• Actively engages the children daily in both indoor and outdoor play.
  • May drive children to/from school and activities, as required.

Nanny/House Manager

  • Performs the same duties as a traditional Nanny, plus:
  • Administrative duties, such as paying household bills.
  • Supervising other household staff, if applicable.
  • Running errands.
  • Grocery shopping.
  • Doing laundry.

Education Support Nanny

  • Has a teaching or education background.
  • Performs the same duties as a traditional Nanny, plus:
  • Assists with homework and project completion in physical and/or online form.
  • In charge of managing the technology for children’s online learning (e.g., websites, passwords, schedules, deadlines, etc.), if applicable.
  • Liaises with the children’s teachers regarding homework assignments, projects, tests, etc.

Nanny Educator/Tutor

  • Has specific teaching credentials (B. Ed or M. Ed.) and classroom teaching experience.
  • Hired for the specific purpose of teaching the family’s children in the home.
  • Develops the curriculum and teaching plans for the school year in accordance with local education standards.
  • Purchases all required support materials to support teaching and children’s learning.
  • Responsible for all teaching, evaluating, and progress reporting.
  • Assists with homework and project completion in physical and/or online form.
  • In charge of managing the technology for children’s online learning (e.g., websites, passwords, schedules, deadlines, etc.), if applicable.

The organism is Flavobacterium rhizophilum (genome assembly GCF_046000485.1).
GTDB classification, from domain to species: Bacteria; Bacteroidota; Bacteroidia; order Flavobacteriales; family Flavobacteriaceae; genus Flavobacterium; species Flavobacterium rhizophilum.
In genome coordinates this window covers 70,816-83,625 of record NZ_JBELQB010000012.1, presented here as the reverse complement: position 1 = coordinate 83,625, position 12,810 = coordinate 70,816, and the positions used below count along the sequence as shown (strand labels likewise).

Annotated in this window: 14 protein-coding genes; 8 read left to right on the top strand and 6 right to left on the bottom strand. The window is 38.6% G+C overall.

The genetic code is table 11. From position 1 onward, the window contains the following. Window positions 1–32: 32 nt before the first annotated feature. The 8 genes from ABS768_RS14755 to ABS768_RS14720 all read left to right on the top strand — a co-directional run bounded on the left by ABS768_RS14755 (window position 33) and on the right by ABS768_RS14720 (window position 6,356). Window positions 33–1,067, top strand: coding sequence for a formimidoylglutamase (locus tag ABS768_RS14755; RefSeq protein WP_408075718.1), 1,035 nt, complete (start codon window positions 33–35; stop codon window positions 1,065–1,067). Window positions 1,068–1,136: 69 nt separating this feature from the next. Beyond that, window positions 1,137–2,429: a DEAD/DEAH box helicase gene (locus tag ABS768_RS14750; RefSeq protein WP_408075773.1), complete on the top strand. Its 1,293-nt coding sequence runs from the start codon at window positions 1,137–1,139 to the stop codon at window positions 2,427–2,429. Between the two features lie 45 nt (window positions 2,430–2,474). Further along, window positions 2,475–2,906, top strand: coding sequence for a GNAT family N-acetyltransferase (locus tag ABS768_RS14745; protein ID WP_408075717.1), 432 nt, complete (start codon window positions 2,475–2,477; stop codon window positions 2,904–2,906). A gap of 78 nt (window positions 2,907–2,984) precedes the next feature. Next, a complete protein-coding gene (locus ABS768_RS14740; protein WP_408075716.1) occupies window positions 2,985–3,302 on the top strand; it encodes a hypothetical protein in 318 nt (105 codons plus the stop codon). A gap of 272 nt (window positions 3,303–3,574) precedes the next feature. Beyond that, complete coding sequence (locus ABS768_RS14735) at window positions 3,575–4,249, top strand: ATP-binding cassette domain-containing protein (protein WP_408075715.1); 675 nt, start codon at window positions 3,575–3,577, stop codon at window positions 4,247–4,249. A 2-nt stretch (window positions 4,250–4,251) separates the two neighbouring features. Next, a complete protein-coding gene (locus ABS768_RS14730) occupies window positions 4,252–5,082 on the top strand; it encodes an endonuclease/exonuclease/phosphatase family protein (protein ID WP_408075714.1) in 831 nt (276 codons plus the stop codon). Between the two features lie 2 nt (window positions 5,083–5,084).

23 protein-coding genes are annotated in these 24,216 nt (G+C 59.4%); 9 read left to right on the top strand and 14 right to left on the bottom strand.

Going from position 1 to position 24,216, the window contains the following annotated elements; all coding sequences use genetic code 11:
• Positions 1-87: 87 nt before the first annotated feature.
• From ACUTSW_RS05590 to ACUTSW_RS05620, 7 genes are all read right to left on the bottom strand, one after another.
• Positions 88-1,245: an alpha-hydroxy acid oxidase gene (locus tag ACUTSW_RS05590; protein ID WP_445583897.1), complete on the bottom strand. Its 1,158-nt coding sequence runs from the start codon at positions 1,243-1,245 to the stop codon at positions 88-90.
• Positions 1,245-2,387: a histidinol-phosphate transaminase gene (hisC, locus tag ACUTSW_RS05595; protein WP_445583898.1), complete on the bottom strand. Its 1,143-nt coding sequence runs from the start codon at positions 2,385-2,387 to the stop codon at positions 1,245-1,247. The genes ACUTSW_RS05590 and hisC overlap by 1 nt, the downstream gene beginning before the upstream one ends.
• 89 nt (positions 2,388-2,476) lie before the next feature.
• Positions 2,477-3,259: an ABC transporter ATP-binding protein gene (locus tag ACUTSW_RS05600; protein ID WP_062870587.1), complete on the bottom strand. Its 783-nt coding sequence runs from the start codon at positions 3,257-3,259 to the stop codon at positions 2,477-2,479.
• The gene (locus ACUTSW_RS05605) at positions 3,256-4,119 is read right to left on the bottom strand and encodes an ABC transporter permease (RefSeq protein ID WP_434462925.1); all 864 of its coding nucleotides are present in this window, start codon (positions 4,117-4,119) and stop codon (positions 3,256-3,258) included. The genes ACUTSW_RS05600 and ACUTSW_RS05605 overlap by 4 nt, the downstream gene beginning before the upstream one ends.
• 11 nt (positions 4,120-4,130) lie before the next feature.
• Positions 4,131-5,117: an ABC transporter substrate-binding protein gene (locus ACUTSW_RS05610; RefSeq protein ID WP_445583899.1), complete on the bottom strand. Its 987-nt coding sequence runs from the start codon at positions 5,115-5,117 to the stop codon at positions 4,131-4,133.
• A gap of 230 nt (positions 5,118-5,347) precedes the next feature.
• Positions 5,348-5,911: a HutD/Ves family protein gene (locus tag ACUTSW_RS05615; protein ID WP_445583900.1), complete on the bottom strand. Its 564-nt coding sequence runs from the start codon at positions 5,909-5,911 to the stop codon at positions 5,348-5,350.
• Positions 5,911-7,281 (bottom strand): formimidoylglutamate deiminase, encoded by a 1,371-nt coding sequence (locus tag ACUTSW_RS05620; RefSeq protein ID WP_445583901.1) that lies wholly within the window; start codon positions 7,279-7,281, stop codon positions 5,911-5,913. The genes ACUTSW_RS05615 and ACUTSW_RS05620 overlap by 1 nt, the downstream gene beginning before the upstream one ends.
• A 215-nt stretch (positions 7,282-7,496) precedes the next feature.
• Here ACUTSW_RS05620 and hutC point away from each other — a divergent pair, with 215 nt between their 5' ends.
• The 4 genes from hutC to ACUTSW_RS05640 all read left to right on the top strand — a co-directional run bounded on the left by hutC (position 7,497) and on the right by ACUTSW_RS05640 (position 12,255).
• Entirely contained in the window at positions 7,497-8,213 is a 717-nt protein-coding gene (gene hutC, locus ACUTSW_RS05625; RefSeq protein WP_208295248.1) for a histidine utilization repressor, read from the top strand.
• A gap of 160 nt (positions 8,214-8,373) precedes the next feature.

Travelling Nanny

  • Hired on a short-term basis, specifically to travel or go on vacation with a family, or
  • Hired as a traditional Nanny for a family who travels regularly.
  • Engages with and cares for the children from morning to evening.
  • Organizes personalized activities for the children, depending on the location and according to the parents’ requirements.
  • Needs to be an experienced traveller, so as to anticipate the children’s needs and plan accordingly in advance.

Newborn Care Specialist

  • Highly specialized and trained to focus on the care and well-being of newborn infants.
  • Generally works independently with minimal guidance from parents.
  • Helps establish good feeding and sleeping habits in newborns.
  • Familiar with behaviours, appearance, and general care of newborns.
  • Understand and recognize signs of possible food allergies, intolerances, and reflux in newborns, and know ways to help.
  • Understand the value of and can support a breastfeeding parent.
  • Have an understanding of Postpartum Mood Disorders, can recognize them, and confidently address them as they arise.

Night Nanny

  • Provides all aspects of infant care during the night.
  • Bottle-feeding and nursing help, as well as burping.
  • Helps with bathing the infant and changing diapers.
  • Helps establish good feeding and sleeping habits in infants.
  • Any other infant care-related duties, as needed.

Labour Doula

  • Has specific training and certification in supporting the parents through the labour and delivery process.
  • Doulas give parents support, but do not provide medical care or deliver the baby.
  • Focus is on the family, not necessarily the newborn.

Postpartum Doula

  • Helps provide support to the family in the first few weeks following the birth.
  • Provides education, baby care, birth parent care, and household assistance.
  • Focus is on supporting the family, not necessarily the newborn.